15A Revolution in Printing: By 1890, the literacy rate in the U.S. was nearly 90%American mills began to produce huge quantities of cheap paper from wood pulpElectrical web-perfecting presses (William Bullock) printed on both sides of paper at the same timeFaster production and lower costs made newspapers and magazines more affordable (most papers sold for 1 cent and magazines were a nickel)
16Photography Explosion: Before 1880, photography was a professional activitySubjects could not move and the film had to be developed immediatelyGeorge Eastman invented lighter weight equipment and more versatile filmIn 1888, Eastman introduced his Kodak CameraThe $25 camera came with 100-picture roll of filmYou returned the camera to Eastman’s factory and they printed the pics for you!Millions of Americans became amateur photographers!1888 Kodak Camera
17Airplanes:In the early 20th century, brothers Orville and Wilbur Wright, experimented with engines and aircraftsThey commissioned a four-cylinder internal combustion engine, chose a propeller, and built a biplaneOn December 17, 1903 they flew their plane for 12 seconds covering 120 feetWithin two years the brothers were making 30 minute flightsBy 1920, the U.S. was using airmail flights regularly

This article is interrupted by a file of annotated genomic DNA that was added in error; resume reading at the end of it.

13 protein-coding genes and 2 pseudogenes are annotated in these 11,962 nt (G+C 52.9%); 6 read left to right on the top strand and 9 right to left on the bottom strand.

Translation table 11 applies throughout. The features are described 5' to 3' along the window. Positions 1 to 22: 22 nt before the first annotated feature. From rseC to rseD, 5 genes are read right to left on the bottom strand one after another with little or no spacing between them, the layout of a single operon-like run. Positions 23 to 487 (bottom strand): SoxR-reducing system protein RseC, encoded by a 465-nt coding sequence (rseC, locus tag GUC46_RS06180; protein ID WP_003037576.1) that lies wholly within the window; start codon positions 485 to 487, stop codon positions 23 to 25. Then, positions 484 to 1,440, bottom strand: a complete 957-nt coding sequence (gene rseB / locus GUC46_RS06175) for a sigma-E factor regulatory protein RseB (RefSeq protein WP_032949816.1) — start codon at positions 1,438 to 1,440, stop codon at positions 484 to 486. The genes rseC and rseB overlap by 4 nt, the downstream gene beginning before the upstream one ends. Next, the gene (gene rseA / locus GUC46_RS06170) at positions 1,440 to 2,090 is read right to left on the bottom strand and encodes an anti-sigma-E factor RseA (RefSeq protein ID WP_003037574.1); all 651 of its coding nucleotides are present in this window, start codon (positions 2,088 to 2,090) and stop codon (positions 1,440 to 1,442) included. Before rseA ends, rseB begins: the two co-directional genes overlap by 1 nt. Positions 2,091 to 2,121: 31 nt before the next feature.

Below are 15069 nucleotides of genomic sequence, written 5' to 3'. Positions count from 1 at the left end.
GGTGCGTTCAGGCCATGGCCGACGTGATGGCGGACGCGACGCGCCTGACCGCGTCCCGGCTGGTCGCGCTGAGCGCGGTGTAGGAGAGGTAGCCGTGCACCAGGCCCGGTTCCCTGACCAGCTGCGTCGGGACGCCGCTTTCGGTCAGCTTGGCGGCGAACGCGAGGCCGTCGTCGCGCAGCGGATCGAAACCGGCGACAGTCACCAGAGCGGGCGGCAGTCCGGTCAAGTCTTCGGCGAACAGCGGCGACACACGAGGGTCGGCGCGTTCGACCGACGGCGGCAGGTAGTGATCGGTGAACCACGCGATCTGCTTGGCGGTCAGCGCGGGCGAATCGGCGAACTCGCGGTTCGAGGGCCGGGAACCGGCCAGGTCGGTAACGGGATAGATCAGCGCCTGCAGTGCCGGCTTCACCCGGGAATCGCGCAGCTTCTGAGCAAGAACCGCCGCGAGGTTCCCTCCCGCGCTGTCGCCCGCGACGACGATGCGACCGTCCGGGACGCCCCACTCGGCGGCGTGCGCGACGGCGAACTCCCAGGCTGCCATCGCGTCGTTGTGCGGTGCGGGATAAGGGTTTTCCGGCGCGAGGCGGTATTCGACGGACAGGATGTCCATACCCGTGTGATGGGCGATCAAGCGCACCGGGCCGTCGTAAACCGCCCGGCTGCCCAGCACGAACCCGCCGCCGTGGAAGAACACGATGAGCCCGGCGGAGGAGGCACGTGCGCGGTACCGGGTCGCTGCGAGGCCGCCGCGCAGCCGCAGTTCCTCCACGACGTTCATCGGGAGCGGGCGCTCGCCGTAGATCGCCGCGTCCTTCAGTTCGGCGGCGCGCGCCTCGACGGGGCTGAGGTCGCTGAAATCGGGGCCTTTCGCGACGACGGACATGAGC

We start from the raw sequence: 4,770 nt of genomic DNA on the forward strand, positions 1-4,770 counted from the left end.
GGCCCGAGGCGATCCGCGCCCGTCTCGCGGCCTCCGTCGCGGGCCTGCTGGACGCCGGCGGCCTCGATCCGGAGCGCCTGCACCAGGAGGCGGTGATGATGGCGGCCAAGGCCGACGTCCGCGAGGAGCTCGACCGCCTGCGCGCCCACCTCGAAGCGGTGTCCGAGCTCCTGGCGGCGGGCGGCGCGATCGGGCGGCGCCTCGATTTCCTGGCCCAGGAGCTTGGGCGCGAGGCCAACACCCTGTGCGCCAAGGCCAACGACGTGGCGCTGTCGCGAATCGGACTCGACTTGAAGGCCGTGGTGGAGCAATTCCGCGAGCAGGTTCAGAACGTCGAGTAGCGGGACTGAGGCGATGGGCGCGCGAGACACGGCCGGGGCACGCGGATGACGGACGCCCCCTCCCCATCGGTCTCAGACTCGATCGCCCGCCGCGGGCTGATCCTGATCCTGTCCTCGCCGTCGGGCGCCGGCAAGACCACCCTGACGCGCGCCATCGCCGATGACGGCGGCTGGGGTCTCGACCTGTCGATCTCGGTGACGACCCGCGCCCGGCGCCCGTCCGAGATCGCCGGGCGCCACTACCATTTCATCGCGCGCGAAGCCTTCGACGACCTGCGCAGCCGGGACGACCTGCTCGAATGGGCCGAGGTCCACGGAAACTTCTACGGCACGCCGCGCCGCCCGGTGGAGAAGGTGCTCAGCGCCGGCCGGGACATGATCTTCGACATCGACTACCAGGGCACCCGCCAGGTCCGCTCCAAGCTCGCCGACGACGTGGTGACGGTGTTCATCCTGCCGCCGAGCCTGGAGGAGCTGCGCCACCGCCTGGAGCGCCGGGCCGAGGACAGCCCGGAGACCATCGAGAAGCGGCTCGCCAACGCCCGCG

18Did We Meet Our Objectives? Can You:1. Describe the impact of technological advances on turn of the century urban planning.2. Summarize turn of the century communication innovations.
19Section 2: Objectives: By the end of this lesson, I will be able to: 1. Analyze the expansion of public education at the turn of the 20th century.2. Describe the growth of higher education.
20Section 2: Expanding Public Education: Main Idea: Reforms in public education led to a rise in national literacy and the promotion of public education.Why it Matters Now: The public education system is the foundation of the democratic ideals of American society.Key Terms:Tuskegee Normal and Industrial InstituteNiagara MovementKey Names:Booker T. WashingtonW.E.B. Dubois